History of Federal Funding Legislation

Prior to 1992

Prior to 1992, only a few million dollars a year of federal funds were being invested in bicycle or pedestrian facilities. While the energy crisis in 1973 and 1979 spawned new interest in bicycle planning, very little money from government or non-government sources was invested in bicycle and pedestrian facilities. Throughout the 1970's and 1980's the largest amounts of funds for bicycling and walking were invested by state and local parks agencies building multi-use trails; levels of investment were very small compared to what they are today.

1992 to Present

Starting in 1992 with the passage of the Intermodal Surface Transportation Efficiency Act (ISTEA), hundreds of millions of dollars became available for bicycle and pedestrian facilities, planning, safety, and promotion programs. Over $200 million a year is being spent from federal transportation funds, primarily on capital development projects. Federal and state requirements for cost-sharing have brought state agencies, local governments, non-profit groups and private foundations fully into the funding stream. Growth in public funding at all levels of government has been tremendous since 1992. Park departments, health departments, land management agencies, schools, and law enforcement agencies are spending funds on bicycle and pedestrian-related activities. Foundations and other not-for-profit organizations are increasingly putting their resources into bicycle and pedestrian safety and promotion activities.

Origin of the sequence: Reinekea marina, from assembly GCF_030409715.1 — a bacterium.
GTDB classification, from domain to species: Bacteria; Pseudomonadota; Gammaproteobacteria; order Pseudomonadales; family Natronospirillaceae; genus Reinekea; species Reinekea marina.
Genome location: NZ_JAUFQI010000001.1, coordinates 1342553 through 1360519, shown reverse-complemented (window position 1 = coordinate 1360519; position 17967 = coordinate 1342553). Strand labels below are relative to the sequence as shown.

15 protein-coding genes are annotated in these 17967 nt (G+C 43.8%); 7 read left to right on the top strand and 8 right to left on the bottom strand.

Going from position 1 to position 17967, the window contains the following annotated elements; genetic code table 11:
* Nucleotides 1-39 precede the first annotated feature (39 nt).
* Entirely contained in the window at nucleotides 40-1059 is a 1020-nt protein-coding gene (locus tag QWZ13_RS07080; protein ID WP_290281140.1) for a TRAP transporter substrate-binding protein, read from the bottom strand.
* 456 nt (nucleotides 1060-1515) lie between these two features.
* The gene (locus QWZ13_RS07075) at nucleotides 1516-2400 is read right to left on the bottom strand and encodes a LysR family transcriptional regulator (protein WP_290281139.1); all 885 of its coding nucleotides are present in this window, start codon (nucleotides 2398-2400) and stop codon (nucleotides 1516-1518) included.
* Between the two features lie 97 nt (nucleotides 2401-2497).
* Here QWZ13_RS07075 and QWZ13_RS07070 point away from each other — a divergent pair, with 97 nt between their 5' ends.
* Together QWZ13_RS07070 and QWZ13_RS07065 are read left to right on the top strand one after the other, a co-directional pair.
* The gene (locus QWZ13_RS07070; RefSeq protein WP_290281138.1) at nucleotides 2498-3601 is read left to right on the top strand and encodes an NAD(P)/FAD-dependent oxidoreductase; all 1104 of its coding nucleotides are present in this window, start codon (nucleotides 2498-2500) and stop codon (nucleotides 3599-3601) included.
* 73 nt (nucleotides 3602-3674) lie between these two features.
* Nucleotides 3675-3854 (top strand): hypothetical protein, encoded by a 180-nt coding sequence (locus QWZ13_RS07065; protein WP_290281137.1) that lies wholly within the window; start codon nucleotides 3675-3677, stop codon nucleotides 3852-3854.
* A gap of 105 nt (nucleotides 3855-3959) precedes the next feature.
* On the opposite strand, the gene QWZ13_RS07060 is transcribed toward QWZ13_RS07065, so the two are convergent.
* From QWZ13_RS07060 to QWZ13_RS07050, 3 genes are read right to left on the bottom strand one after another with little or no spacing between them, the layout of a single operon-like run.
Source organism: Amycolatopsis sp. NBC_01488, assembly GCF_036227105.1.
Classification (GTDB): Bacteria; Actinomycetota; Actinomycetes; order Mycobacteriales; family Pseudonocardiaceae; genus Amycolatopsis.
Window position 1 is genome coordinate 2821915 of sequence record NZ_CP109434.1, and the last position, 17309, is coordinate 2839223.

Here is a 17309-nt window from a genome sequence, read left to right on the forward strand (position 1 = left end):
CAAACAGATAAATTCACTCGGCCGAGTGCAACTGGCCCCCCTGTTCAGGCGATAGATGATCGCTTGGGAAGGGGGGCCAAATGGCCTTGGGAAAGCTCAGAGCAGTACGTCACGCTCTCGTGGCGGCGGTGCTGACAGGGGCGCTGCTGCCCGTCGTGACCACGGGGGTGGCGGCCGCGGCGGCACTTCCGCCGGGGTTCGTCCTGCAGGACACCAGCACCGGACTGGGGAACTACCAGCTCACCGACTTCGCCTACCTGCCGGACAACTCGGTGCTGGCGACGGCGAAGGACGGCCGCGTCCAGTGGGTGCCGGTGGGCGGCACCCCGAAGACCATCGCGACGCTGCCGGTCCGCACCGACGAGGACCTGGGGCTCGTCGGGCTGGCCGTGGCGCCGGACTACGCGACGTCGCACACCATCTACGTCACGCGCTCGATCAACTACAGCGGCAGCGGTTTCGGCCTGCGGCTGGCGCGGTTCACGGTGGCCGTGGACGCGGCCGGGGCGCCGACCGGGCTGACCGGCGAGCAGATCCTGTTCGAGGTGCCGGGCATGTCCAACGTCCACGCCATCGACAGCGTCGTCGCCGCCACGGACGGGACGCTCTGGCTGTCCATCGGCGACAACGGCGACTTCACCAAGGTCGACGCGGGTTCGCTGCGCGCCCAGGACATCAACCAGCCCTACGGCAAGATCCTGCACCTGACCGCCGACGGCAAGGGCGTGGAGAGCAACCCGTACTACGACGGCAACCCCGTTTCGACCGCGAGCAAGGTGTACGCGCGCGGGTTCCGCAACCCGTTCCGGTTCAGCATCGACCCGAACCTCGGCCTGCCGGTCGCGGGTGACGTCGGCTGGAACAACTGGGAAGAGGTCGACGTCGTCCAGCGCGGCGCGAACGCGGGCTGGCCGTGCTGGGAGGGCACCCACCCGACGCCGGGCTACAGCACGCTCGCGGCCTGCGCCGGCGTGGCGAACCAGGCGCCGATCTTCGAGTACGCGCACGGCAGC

The Safe, Accountable, Flexible, Efficient Transportation Equity Act: a Legacy for Users (SAFETEA-LU) is the successor to TEA-21, the Transportation Equity Act for the 21st Century (1998), which was the successor to ISTEA. ISTEA is now viewed as the federal Act that initiated a major policy shift in federal funding priorities making federal funds much more accessible for state and local bicycling and walking facilities and programs. SAFETEA-LU continues and strengthens this new emphasis on improving conditions for bicycling and walking.